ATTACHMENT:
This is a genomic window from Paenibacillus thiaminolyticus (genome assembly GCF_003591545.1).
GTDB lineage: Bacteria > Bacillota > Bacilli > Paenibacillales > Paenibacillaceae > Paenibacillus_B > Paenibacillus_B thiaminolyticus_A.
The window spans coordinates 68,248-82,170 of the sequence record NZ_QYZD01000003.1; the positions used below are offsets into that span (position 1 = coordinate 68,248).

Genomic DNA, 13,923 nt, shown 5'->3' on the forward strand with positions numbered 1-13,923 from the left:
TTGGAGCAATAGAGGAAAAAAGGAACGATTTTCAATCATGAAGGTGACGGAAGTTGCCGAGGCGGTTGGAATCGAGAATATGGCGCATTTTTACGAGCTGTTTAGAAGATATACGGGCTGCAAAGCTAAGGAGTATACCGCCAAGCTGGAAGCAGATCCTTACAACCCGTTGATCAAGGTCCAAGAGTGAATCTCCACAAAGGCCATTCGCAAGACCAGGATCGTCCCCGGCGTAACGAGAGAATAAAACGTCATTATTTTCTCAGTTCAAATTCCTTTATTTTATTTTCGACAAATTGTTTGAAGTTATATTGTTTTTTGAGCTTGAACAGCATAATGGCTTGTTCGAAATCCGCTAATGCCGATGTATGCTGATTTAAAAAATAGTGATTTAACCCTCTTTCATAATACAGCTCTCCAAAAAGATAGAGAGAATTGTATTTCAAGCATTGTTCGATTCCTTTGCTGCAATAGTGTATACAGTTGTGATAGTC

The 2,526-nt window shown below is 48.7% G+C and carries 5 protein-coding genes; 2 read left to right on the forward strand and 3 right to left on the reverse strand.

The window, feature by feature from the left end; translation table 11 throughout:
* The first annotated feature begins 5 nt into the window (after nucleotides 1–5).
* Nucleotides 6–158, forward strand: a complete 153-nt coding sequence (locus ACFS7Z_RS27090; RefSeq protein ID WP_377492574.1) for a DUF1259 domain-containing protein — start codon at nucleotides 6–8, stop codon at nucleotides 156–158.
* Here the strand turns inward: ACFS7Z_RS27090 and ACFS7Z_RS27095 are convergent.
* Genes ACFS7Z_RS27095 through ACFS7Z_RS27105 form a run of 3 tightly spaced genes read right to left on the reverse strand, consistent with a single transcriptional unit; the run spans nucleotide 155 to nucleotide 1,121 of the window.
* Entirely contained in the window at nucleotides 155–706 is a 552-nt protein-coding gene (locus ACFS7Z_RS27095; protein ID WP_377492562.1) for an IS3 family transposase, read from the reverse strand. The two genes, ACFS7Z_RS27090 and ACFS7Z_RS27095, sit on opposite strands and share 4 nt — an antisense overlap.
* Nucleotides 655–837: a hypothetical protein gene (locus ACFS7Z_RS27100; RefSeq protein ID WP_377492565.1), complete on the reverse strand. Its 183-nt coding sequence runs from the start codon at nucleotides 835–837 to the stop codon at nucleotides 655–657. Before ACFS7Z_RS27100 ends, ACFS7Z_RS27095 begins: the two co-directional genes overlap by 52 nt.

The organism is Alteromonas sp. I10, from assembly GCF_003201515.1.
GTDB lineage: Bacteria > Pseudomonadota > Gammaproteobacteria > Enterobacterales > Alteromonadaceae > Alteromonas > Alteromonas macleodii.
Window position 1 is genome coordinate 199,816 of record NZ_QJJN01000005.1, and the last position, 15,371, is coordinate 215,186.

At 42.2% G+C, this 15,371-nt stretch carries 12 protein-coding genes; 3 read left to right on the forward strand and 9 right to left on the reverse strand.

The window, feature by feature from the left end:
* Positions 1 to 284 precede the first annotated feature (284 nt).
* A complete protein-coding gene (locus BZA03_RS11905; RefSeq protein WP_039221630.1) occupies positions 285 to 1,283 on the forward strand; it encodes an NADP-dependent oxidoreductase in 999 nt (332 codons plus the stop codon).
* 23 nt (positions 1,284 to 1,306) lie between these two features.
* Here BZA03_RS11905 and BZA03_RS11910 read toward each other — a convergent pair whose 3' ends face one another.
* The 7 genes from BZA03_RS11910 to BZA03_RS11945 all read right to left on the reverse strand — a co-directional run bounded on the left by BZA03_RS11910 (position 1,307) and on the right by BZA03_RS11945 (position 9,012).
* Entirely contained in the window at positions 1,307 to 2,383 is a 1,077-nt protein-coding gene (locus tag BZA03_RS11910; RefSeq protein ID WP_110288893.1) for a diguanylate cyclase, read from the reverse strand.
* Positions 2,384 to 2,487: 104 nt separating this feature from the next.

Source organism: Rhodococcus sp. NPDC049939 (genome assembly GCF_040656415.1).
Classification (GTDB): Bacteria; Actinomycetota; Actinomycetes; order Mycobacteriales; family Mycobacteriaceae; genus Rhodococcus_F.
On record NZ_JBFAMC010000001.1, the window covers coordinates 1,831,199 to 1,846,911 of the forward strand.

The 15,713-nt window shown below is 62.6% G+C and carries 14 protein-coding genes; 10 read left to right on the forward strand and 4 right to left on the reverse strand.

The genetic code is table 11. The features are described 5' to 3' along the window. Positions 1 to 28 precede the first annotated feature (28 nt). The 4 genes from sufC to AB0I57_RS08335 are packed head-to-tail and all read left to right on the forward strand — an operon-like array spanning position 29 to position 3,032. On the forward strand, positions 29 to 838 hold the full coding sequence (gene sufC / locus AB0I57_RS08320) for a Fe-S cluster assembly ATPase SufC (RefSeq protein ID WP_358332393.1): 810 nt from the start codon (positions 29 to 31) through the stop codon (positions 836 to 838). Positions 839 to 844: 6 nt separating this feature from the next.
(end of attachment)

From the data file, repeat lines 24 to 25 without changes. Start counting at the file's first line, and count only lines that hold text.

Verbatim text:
* Entirely contained in the window at positions 1,307 to 2,383 is a 1,077-nt protein-coding gene (locus tag BZA03_RS11910; RefSeq protein ID WP_110288893.1) for a diguanylate cyclase, read from the reverse strand.
* Positions 2,384 to 2,487: 104 nt separating this feature from the next.